U.S. DOE Supports 11 Fuel Cell Projects With $10 Million in Funding

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Fuel Cell Vehicle. Image courtesy of DOE

The U.S. Department of Energy’s Fuel Cell Technologies Office (FCTO) has selected 11 projects to receive up to $10M in funding in support of innovations in fuel cell and hydrogen fuel technologies. The intention of these selections is to identify high-impact technologies that are not already addressed in FCTO’s strategic plan or mainstream project portfolio.

The selected projects will support research and development efforts to address critical challenges and barriers for hydrogen and fuel cell technology development. The projects selected have the potential to dramatically lower the cost or improve the performance, durability, or efficiency of fuel cells or hydrogen fuel production. For example, in contrast to industry’s primary focus, which is polymer electrolyte membrane fuel cells, selected projects include a higher risk, completely different approach—alkaline exchange membrane fuel cells—that can significantly reduce or even eliminate the need for expensive platinum as a catalyst in the long term. Such high-risk but high-impact potential projects complement the current FCTO portfolio.

Selections include the following projects:

  • Advent Technologies, Inc., East Hartford, Connecticut, will advance liquid-fueled and higher temperature fuel cell technology at the catalyst, gas diffusion electrode, and membrane electrode assembly levels for stationary and auxiliary power unit applications.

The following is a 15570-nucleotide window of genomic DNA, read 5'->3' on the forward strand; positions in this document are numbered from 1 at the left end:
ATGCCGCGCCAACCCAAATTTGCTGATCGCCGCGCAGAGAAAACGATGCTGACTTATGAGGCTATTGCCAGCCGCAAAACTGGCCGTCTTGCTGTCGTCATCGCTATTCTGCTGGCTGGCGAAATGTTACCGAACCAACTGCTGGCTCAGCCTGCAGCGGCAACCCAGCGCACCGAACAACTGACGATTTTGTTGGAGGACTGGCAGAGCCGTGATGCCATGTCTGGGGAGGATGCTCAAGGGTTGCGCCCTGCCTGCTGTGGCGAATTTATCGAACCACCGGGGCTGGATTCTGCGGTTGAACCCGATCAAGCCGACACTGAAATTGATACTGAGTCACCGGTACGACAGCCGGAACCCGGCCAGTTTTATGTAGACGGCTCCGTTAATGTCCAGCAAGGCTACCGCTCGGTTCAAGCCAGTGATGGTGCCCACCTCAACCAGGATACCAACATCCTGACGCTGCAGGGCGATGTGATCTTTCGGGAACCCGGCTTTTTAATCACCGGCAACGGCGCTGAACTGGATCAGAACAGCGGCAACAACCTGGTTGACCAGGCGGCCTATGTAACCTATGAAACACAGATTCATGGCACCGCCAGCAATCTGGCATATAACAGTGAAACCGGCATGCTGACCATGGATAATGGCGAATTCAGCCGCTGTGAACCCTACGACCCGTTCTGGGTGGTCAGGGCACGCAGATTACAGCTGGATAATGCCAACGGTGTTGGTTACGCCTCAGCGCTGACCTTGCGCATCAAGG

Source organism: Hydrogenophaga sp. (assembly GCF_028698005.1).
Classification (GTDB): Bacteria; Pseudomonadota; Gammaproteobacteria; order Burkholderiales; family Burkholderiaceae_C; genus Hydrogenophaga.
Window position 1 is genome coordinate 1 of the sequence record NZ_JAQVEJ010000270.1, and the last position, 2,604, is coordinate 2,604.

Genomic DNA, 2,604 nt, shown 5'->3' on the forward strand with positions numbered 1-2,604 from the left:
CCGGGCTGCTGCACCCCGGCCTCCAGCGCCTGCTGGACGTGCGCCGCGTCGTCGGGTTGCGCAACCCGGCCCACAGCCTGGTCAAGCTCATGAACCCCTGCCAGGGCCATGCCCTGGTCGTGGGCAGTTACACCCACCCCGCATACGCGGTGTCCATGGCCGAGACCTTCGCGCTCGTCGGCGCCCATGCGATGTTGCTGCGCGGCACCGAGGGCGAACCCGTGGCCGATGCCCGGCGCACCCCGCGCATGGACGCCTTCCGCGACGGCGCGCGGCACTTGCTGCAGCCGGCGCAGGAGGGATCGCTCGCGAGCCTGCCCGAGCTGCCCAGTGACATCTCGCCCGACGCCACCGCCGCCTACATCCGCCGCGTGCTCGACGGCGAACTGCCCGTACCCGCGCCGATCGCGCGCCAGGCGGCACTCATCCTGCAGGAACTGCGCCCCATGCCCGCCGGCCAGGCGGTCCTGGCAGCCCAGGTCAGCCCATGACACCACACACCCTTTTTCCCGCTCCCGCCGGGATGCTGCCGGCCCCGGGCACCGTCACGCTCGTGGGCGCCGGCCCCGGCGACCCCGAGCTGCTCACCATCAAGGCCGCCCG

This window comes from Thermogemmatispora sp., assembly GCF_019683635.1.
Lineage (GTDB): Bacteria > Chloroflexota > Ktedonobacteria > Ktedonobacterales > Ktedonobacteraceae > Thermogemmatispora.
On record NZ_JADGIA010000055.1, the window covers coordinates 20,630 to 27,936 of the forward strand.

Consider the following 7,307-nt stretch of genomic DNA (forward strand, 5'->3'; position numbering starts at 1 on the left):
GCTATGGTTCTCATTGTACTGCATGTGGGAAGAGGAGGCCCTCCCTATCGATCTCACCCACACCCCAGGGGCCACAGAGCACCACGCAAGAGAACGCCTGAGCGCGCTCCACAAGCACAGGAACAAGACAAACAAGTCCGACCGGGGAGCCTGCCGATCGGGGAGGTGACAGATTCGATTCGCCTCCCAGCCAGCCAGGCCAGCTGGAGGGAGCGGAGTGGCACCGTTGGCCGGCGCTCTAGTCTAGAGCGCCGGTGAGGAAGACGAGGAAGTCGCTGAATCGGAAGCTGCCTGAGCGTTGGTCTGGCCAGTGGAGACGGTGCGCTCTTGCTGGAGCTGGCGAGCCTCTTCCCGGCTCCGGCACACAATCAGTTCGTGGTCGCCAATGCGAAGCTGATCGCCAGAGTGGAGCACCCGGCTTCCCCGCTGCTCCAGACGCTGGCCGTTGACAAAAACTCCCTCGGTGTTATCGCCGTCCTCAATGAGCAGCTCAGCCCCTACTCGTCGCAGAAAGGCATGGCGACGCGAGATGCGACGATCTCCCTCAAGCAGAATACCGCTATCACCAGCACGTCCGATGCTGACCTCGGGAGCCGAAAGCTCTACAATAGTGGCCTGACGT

• Center for Transportation and the Environment, Atlanta, Georgia, will develop 700 bar conformable hydrogen storage systems based on novel pressure vessel designs developed by the founder of High Energy Coil Reservoirs.
  • Gas Technology Institute, Des Plaines, Illinois, will assess the technical and economic feasibility of thermal compression for cost-effective pressurization of hydrogen to 700 bar for hydrogen fueling stations, as well as demonstrate the concept in a small-scale test system.
  • Giner, Inc., Newton, Massachusetts, will develop reversible fuel cells for energy storage applications based on alkaline exchange membrane technology.
  • Northeastern University, Boston, Massachusetts, will develop non-PGM, anion poisoning-resistant, oxygen reduction reaction electrocatalysts to replace high platinum loadings in phosphoric acid-based fuel cells for combined heat and power stationary applications.
  • Proton OnSite, Wallingford, Connecticut, will advance alkaline exchange membrane-based electrolysis technology by developing durable and efficient PGM-free electrolysis cells.
  • University of California, Irvine, California, will develop a novel photocatalyst particle-based slurry reactor with the potential for low-cost renewable hydrogen production via solar water splitting.
  • University of Delaware, Newark, Delaware, will develop a new class of anion exchange membranes with high oxidative-stability for use in cerium redox-flow batteries and with potential for use in fuel cell applications.
  • University of New Mexico, Albuquerque, New Mexico, will address a major challenge for anion exchange membrane fuel cells, which is the absence of a reliable anode catalyst for the hydrogen oxidation reaction.
  • Versa Power Systems, Littleton, Colorado, will develop hydrogen production technologies using high temperature solid oxide electrolysis capable of operating at high current densities (i.e., high hydrogen production rates) and high efficiencies.
  • Virginia Tech, Blacksburg, Virginia, will develop biological hydrogen production technology based on an in vitro synthetic biosystem composed of numerous thermoenzymes and biomimetic coenzymes.

The Department’s Office of Energy Efficiency and Renewable Energy accelerates development and deployment of energy efficiency and renewable energy technologies and market-based solutions that strengthen U.S. energy security, environmental quality, and economic vitality. Learn more about the Energy Department’s broader efforts to develop affordable, efficient fuel cell and hydrogen technologies on EERE’s Hydrogen and Fuel Cells page.

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